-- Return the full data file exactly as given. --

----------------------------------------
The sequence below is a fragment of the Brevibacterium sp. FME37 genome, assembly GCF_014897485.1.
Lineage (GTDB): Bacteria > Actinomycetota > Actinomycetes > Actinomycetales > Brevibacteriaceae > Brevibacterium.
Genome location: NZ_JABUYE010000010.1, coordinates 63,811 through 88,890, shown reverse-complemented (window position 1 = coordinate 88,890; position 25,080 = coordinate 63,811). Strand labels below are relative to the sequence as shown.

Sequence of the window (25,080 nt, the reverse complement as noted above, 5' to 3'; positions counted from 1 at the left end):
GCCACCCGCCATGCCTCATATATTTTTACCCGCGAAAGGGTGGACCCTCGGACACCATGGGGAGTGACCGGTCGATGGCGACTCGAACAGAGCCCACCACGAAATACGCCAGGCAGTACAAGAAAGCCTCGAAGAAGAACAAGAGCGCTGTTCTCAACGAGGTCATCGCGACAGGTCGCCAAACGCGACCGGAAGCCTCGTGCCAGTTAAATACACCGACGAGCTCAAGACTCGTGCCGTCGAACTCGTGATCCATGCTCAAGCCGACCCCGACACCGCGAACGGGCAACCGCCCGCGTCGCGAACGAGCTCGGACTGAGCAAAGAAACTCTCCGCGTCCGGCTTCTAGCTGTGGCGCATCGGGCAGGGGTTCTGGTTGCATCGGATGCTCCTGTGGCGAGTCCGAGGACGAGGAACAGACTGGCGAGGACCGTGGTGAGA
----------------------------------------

The sequence below is a fragment of the Brevibacterium sp. FME37 genome, assembly GCF_014897485.1.
Lineage (GTDB): Bacteria > Actinomycetota > Actinomycetes > Actinomycetales > Brevibacteriaceae > Brevibacterium.
Genome location: NZ_JABUYE010000010.1, coordinates 63,811 through 88,890, shown reverse-complemented (window position 1 = coordinate 88,890; position 25,080 = coordinate 63,811). Strand labels below are relative to the sequence as shown.

Sequence of the window (25,080 nt, the reverse complement as noted above, 5' to 3'; positions counted from 1 at the left end):
GCCACCCGCCATGCCTCATATATTTTTACCCGCGAAAGGGTGGACCCTCGGACACCATGGGGAGTGACCGGTCGATGGCGACTCGAACAGAGCCCACCACGAAATACGCCAGGCAGTACAAGAAAGCCTCGAAGAAGAACAAGAGCGCTGTTCTCAACGAGGTCATCGCGACAGGTCGCCAAACGCGACCGGAAGCCTCGTGCCAGTTAAATACACCGACGAGCTCAAGACTCGTGCCGTCGAACTCGTGATCCATGCTCAAGCCGACCCCGACACCGCGAACGGGCAACCGCCCGCGTCGCGAACGAGCTCGGACTGAGCAAAGAAACTCTCCGCGTCCGGCTTCTAGCTGTGGCGCATCGGGCAGGGGTTCTGGTTGCATCGGATGCTCCTGTGGCGAGTCCGAGGACGAGGAACAGACTGGCGAGGACCGTGGTGAGA